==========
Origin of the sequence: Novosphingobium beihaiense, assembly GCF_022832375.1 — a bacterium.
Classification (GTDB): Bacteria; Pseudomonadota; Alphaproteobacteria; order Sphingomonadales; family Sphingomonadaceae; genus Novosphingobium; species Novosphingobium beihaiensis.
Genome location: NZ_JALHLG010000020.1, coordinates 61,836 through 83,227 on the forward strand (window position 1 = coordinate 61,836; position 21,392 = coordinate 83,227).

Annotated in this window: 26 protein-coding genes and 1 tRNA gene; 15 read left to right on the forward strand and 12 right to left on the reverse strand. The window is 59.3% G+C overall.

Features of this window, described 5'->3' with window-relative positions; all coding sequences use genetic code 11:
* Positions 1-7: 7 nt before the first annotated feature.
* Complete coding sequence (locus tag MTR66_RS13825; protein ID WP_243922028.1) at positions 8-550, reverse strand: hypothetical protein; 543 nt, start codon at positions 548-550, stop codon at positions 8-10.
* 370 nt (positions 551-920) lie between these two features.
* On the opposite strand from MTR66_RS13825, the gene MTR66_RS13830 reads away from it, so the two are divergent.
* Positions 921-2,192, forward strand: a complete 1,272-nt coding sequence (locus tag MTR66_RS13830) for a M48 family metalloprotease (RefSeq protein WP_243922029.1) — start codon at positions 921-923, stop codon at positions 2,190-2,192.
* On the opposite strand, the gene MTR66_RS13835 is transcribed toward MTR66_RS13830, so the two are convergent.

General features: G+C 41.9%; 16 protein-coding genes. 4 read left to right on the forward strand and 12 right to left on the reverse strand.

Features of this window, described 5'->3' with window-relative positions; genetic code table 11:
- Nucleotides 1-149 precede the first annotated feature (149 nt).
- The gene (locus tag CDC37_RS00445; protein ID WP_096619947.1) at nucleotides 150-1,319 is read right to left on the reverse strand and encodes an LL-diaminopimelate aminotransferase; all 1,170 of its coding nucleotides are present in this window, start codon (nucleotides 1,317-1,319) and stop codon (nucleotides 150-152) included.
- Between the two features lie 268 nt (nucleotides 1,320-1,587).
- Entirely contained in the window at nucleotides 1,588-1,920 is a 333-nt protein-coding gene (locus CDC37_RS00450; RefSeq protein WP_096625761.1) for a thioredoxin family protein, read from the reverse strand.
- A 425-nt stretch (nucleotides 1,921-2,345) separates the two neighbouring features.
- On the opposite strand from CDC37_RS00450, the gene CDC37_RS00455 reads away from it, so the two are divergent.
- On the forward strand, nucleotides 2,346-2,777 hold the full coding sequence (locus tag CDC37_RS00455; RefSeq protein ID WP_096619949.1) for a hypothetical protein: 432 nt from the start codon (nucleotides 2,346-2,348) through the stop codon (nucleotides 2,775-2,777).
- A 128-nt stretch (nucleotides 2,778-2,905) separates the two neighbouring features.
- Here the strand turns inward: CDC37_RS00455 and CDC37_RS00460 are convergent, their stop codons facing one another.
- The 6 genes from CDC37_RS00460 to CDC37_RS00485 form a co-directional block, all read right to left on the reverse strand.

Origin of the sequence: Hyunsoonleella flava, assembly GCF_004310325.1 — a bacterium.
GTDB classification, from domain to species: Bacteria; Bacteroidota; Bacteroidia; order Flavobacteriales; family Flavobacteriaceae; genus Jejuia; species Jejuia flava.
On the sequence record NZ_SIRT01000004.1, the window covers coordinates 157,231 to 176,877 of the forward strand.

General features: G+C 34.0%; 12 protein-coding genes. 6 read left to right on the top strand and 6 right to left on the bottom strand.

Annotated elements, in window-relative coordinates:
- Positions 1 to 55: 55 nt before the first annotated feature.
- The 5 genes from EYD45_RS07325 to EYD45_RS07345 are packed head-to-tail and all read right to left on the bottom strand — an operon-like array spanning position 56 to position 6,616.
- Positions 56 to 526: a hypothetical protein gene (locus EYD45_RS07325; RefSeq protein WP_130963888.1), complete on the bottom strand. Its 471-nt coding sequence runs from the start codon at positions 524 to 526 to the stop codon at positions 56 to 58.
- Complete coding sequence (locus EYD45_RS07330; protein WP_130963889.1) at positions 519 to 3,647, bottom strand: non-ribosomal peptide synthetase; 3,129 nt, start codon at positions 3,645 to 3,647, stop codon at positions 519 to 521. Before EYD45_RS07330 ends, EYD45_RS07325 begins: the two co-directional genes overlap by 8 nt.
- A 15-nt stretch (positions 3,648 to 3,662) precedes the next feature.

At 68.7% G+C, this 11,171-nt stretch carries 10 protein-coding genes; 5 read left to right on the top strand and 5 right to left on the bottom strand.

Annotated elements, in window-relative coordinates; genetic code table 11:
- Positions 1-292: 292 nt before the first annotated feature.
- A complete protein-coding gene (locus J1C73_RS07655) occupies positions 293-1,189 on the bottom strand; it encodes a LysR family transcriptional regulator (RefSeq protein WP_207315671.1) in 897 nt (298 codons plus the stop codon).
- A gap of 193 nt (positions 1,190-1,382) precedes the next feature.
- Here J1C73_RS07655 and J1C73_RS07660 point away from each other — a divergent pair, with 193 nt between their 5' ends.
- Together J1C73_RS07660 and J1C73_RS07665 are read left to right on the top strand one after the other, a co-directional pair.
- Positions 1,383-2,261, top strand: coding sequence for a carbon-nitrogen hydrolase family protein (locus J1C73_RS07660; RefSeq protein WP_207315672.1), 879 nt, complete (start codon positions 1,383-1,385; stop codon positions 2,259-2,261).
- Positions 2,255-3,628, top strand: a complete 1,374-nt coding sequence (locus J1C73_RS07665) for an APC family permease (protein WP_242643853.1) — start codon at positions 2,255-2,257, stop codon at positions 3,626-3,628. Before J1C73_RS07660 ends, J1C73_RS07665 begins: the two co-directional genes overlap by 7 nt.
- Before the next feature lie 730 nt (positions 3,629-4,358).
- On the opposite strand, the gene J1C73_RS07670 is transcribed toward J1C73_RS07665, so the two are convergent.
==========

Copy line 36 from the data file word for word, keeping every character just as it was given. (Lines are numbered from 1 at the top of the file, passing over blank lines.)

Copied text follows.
- Positions 1-292: 292 nt before the first annotated feature.